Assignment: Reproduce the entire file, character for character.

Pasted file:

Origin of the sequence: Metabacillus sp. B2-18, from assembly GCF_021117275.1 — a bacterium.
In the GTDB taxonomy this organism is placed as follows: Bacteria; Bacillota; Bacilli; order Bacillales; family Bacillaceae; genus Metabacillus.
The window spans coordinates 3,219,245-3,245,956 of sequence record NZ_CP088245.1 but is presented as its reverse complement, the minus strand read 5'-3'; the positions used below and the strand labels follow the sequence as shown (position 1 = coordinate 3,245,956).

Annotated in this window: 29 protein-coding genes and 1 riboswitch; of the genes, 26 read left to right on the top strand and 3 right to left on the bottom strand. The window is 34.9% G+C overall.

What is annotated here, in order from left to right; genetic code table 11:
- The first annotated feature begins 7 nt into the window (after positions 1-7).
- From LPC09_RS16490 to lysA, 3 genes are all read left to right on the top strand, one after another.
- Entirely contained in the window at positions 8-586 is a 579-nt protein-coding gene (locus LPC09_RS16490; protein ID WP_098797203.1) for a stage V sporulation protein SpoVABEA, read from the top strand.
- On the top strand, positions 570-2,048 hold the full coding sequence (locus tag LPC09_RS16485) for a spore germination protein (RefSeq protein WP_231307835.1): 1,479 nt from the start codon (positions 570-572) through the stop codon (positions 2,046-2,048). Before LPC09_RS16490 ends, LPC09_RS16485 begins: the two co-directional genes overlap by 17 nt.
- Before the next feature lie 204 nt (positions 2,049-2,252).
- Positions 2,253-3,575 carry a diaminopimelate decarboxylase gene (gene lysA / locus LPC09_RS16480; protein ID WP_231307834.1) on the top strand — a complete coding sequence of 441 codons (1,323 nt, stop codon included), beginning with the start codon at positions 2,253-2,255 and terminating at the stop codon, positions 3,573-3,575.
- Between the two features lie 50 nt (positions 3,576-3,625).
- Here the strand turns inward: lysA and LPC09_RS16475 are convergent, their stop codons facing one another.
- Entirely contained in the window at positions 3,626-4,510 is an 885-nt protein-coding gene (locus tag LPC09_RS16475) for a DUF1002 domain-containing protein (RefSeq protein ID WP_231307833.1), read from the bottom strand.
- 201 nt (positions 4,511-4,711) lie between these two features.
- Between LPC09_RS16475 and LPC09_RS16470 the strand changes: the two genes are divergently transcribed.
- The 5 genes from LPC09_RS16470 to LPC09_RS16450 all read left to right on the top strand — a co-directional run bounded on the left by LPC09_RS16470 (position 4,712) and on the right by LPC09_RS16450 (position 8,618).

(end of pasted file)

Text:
Origin of the sequence: Metabacillus sp. B2-18, from assembly GCF_021117275.1 — a bacterium.
In the GTDB taxonomy this organism is placed as follows: Bacteria; Bacillota; Bacilli; order Bacillales; family Bacillaceae; genus Metabacillus.
The window spans coordinates 3,219,245-3,245,956 of sequence record NZ_CP088245.1 but is presented as its reverse complement, the minus strand read 5'-3'; the positions used below and the strand labels follow the sequence as shown (position 1 = coordinate 3,245,956).

Annotated in this window: 29 protein-coding genes and 1 riboswitch; of the genes, 26 read left to right on the top strand and 3 right to left on the bottom strand. The window is 34.9% G+C overall.

What is annotated here, in order from left to right; genetic code table 11:
- The first annotated feature begins 7 nt into the window (after positions 1-7).
- From LPC09_RS16490 to lysA, 3 genes are all read left to right on the top strand, one after another.
- Entirely contained in the window at positions 8-586 is a 579-nt protein-coding gene (locus LPC09_RS16490; protein ID WP_098797203.1) for a stage V sporulation protein SpoVABEA, read from the top strand.
- On the top strand, positions 570-2,048 hold the full coding sequence (locus tag LPC09_RS16485) for a spore germination protein (RefSeq protein WP_231307835.1): 1,479 nt from the start codon (positions 570-572) through the stop codon (positions 2,046-2,048). Before LPC09_RS16490 ends, LPC09_RS16485 begins: the two co-directional genes overlap by 17 nt.
- Before the next feature lie 204 nt (positions 2,049-2,252).
- Positions 2,253-3,575 carry a diaminopimelate decarboxylase gene (gene lysA / locus LPC09_RS16480; protein ID WP_231307834.1) on the top strand — a complete coding sequence of 441 codons (1,323 nt, stop codon included), beginning with the start codon at positions 2,253-2,255 and terminating at the stop codon, positions 3,573-3,575.
- Between the two features lie 50 nt (positions 3,576-3,625).
- Here the strand turns inward: lysA and LPC09_RS16475 are convergent, their stop codons facing one another.
- Entirely contained in the window at positions 3,626-4,510 is an 885-nt protein-coding gene (locus tag LPC09_RS16475) for a DUF1002 domain-containing protein (RefSeq protein ID WP_231307833.1), read from the bottom strand.
- 201 nt (positions 4,511-4,711) lie between these two features.
- Between LPC09_RS16475 and LPC09_RS16470 the strand changes: the two genes are divergently transcribed.
- The 5 genes from LPC09_RS16470 to LPC09_RS16450 all read left to right on the top strand — a co-directional run bounded on the left by LPC09_RS16470 (position 4,712) and on the right by LPC09_RS16450 (position 8,618).